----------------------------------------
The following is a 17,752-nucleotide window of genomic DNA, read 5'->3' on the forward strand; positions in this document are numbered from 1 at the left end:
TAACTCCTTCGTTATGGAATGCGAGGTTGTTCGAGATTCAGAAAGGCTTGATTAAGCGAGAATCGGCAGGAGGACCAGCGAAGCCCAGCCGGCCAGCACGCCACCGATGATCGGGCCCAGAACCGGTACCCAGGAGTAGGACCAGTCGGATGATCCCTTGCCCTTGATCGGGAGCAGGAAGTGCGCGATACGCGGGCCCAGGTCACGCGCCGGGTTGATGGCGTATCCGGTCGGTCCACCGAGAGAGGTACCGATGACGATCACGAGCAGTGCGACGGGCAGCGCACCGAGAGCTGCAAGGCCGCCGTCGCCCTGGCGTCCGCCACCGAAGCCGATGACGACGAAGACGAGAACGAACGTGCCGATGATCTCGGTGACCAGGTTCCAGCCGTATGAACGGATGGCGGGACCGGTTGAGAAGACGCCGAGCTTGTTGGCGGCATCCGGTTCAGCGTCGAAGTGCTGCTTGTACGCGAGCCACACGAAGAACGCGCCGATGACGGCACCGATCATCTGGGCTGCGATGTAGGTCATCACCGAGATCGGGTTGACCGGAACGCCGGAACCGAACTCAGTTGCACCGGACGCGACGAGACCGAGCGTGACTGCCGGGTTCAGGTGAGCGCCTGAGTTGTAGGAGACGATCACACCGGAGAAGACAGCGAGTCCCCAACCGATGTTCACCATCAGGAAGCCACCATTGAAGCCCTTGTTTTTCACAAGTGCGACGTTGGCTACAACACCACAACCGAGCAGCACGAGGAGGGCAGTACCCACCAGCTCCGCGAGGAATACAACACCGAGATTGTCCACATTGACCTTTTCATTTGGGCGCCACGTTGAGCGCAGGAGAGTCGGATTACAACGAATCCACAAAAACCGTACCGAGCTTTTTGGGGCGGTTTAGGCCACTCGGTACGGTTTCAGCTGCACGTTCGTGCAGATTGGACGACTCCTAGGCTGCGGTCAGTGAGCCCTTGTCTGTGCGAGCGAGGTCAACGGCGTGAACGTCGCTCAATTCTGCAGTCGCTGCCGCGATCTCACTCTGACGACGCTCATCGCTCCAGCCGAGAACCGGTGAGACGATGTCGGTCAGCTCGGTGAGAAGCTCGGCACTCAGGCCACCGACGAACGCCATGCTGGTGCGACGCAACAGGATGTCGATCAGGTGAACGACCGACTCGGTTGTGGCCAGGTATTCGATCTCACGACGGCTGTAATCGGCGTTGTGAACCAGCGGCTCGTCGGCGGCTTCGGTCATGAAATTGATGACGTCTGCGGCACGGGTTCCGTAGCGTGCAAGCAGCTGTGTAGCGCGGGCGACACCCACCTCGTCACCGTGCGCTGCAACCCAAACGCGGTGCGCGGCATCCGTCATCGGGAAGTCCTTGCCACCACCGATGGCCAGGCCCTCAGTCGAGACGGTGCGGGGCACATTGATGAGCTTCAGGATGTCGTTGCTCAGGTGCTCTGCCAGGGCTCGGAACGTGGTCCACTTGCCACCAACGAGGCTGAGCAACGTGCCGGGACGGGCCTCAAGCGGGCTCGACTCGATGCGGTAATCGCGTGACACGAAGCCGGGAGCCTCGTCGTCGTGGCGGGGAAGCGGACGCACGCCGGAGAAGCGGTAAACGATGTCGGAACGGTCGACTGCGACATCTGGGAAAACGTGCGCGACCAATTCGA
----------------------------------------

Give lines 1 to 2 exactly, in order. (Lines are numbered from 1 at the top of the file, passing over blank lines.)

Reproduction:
The following is a 17,752-nucleotide window of genomic DNA, read 5'->3' on the forward strand; positions in this document are numbered from 1 at the left end:
TAACTCCTTCGTTATGGAATGCGAGGTTGTTCGAGATTCAGAAAGGCTTGATTAAGCGAGAATCGGCAGGAGGACCAGCGAAGCCCAGCCGGCCAGCACGCCACCGATGATCGGGCCCAGAACCGGTACCCAGGAGTAGGACCAGTCGGATGATCCCTTGCCCTTGATCGGGAGCAGGAAGTGCGCGATACGCGGGCCCAGGTCACGCGCCGGGTTGATGGCGTATCCGGTCGGTCCACCGAGAGAGGTACCGATGACGATCACGAGCAGTGCGACGGGCAGCGCACCGAGAGCTGCAAGGCCGCCGTCGCCCTGGCGTCCGCCACCGAAGCCGATGACGACGAAGACGAGAACGAACGTGCCGATGATCTCGGTGACCAGGTTCCAGCCGTATGAACGGATGGCGGGACCGGTTGAGAAGACGCCGAGCTTGTTGGCGGCATCCGGTTCAGCGTCGAAGTGCTGCTTGTACGCGAGCCACACGAAGAACGCGCCGATGACGGCACCGATCATCTGGGCTGCGATGTAGGTCATCACCGAGATCGGGTTGACCGGAACGCCGGAACCGAACTCAGTTGCACCGGACGCGACGAGACCGAGCGTGACTGCCGGGTTCAGGTGAGCGCCTGAGTTGTAGGAGACGATCACACCGGAGAAGACAGCGAGTCCCCAACCGATGTTCACCATCAGGAAGCCACCATTGAAGCCCTTGTTTTTCACAAGTGCGACGTTGGCTACAACACCACAACCGAGCAGCACGAGGAGGGCAGTACCCACCAGCTCCGCGAGGAATACAACACCGAGATTGTCCACATTGACCTTTTCATTTGGGCGCCACGTTGAGCGCAGGAGAGTCGGATTACAACGAATCCACAAAAACCGTACCGAGCTTTTTGGGGCGGTTTAGGCCACTCGGTACGGTTTCAGCTGCACGTTCGTGCAGATTGGACGACTCCTAGGCTGCGGTCAGTGAGCCCTTGTCTGTGCGAGCGAGGTCAACGGCGTGAACGTCGCTCAATTCTGCAGTCGCTGCCGCGATCTCACTCTGACGACGCTCATCGCTCCAGCCGAGAACCGGTGAGACGATGTCGGTCAGCTCGGTGAGAAGCTCGGCACTCAGGCCACCGACGAACGCCATGCTGGTGCGACGCAACAGGATGTCGATCAGGTGAACGACCGACTCGGTTGTGGCCAGGTATTCGATCTCACGACGGCTGTAATCGGCGTTGTGAACCAGCGGCTCGTCGGCGGCTTCGGTCATGAAATTGATGACGTCTGCGGCACGGGTTCCGTAGCGTGCAAGCAGCTGTGTAGCGCGGGCGACACCCACCTCGTCACCGTGCGCTGCAACCCAAACGCGGTGCGCGGCATCCGTCATCGGGAAGTCCTTGCCACCACCGATGGCCAGGCCCTCAGTCGAGACGGTGCGGGGCACATTGATGAGCTTCAGGATGTCGTTGCTCAGGTGCTCTGCCAGGGCTCGGAACGTGGTCCACTTGCCACCAACGAGGCTGAGCAACGTGCCGGGACGGGCCTCAAGCGGGCTCGACTCGATGCGGTAATCGCGTGACACGAAGCCGGGAGCCTCGTCGTCGTGGCGGGGAAGCGGACGCACGCCGGAGAAGCGGTAAACGATGTCGGAACGGTCGACTGCGACATCTGGGAAAACGTGCGCGACCAATTCGA